For those eager to delve into the heart of Koke'e State Park on the beautiful island of Kauai, we found the exhilarating hiking trilogy of connecting Nualolo Trail, Nualolo Cliffs Trail, and Awa'awapuhi Trail to be an absolute must. These three trails collectively form an awe-inspiring trail network across the most scenic and beautiful ridges, while simultaneously challenging both my body and spirit.
Our adventure began with staging a car at Awa'apuhi Trailhead and then shuttling (or you can hitchhike) to the Nualolo Trailhead. If it's easier, you can also start from the Koke'e Lodge and then walk 0.2 mile down Koke'e Road to the trailhead, it's not that far and there is a lot more parking. From the trailhead, the Nualolo Trail starts with a 3.4-mile descent through lush forests and vibrant mid-mountain ravines.
Once we emerged from the dense tree cover, the views on these trails were nothing short of extraordinary. The Nualolo Trail teased us with glimpses of the distant ocean, fueling our excitement for what lay ahead. This initial leg, while moderately demanding, gave us just a taste of the stunning vistas that awaited. Eventually, the trail delivered us onto a sheer cliff ridge, revealing expansive views of neighboring valleys and the breathtaking Nualolo Kai Beach.
If you are in it for the exercise, this trilogy does not disappoint. The Nualolo Trail presents a descent of around 1,750 feet to the edge of the ridge. There is a slight gain along the way of around 300ft along the way, but we barely noticed this climb compared to the grandeur to come.
Next, back-tracking 1 mile uphill to the Nualolo Cliffs Trail was the route to connect with the Awa'awapuhi Trail. The back tracking portion plus hiking Nualolo Cliffs Trail is truly the beginning of the upward journey, with a gain of roughly 500 feet. One key tip: be sure to bypass the former cliffs trailhead with the fallen wooden sign. Instead, continue hiking past to find the new metal state-sanctioned trail marker further uphill, leading to the official cliffs trail.
The Nualolo Cliffs Trail extends for 1.6 miles and 500ft of elevation gain, guiding us through enchanting forests, across babbling streams, and past a small waterfall before revealing its ultimate reward.
Standing at the edge of rugged coastal cliffs, we were treated to panoramic views of untamed valleys below and a jaw-dropping vista of the seemingly endless Pacific Ocean, a symphony of blue stretching as far as my eyes could reach.
Finally, the 3.3-mile Awa'awapuhi Trail completed the trilogy, leading to an astonishing viewpoint overlooking the Nā Pali Coast, adorned with radiant sheer mountain ridges. This lookout point provided the pièce de résistance—a vista unveiling the Nā Pali Coast in all its majestic glory. The rugged coastline, cascading waterfalls, and verdant green valleys formed a scene straight out of a dream, etching a memory that would remain with me forever.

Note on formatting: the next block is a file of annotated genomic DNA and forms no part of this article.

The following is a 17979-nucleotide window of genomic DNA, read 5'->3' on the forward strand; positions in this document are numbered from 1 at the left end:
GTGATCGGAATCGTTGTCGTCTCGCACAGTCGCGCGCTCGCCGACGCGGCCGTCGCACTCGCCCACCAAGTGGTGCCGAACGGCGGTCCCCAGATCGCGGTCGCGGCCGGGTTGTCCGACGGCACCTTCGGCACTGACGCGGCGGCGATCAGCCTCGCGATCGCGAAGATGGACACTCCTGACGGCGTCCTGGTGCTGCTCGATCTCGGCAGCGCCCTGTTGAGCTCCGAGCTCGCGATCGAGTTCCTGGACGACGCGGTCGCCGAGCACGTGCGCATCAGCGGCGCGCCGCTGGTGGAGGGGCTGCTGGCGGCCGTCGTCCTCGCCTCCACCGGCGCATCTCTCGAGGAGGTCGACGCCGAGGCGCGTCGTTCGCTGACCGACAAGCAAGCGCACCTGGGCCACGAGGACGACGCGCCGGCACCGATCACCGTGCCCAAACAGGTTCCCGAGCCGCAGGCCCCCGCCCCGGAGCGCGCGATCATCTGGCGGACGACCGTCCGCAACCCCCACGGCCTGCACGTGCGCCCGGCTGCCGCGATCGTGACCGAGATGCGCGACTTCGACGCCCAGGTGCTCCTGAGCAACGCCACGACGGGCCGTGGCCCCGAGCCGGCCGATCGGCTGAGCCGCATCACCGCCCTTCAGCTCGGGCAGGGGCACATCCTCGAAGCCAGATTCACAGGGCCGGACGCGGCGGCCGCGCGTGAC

To fully appreciate the splendor of these trails, it's important to understand the geological forces that shaped this landscape. Kauai itself is the result of volcanic activity, with the island's oldest shield volcano forming the base upon which newer volcanic formations sit. The Nā Pali Coast is a prime example of erosion's artistic touch, as years of wind, water, and time have sculpted the cliffs and valleys into their present awe-inspiring forms. As you hike these trails, take a moment to reflect on the immense power and artistry of nature's hand.
Awa'awapuhi Trail, the climactic conclusion, adds another 1,800 feet of elevation gain. Altogether, conquering this trilogy means scaling a total of around 3,100 feet, a challenge worthy of any intrepid hiker. While hiking up Awa’awapuhi Trail through the forest it invites you to embrace the beauty of Kauai's flora. The lush flora of Kauai is a testament to the island's unique ecosystem and vibrant history.
Along the way we encountered a rich tapestry of native Hawaiian plants. Look out for the iconic 'ōhi'a lehua tree, with its vibrant red blossoms standing out against the green backdrop. The kukui tree, Hawaii's state tree, showcases its distinctive light green leaves and round nuts. Koa trees, the only native hardwood in Hawaii has distinct sickle shaped leaves that, after a light rain, shimmers in the afternoon light. Also, keep an eye out for the native hibiscus, mokihana, and hapu'u ferns that decorate the landscape, each adding to the trail's natural charm.
Embarking on this trilogy is an experience that requires both physical readiness and thoughtful planning. Ensure you have:
Starting early in the day is highly recommended, as this allows you to savor each step without the intensity of the midday sun and have the reassurance that you will make it out before needing to use your flashlight. Remember, these trails demand respect, so stay on marked paths, pack out all trash, and be mindful of your impact on the delicate environment.
As you stand on the precipice of Awa'awapuhi Lookout, gazing out at the majesty of the Nā Pali Coast, you'll feel a profound sense of accomplishment and gratitude for the journey you've undertaken. The Nualolo to Nualolo Cliffs to Awa'awapuhi Trails is a trilogy that challenges your limits, rewards your senses, and connects you with the soul of Kauai. From the diverse native flora to the geological wonders and breathtaking views, every step is a testament to the island's magnificence. So, fellow adventurers, as you contemplate your next epic hike, consider adding this trilogy to your bucket list. Get out there, explore with awe, and make memories that will last a lifetime.
E kūlia i ka nu'u—strive to reach the highest summit!
Remember that the cumulative distance of the entire trilogy is approximately 8.3 miles, with a total elevation gain of around 3,100 feet. These trails provide an invigorating challenge and breathtaking views that are well worth the effort.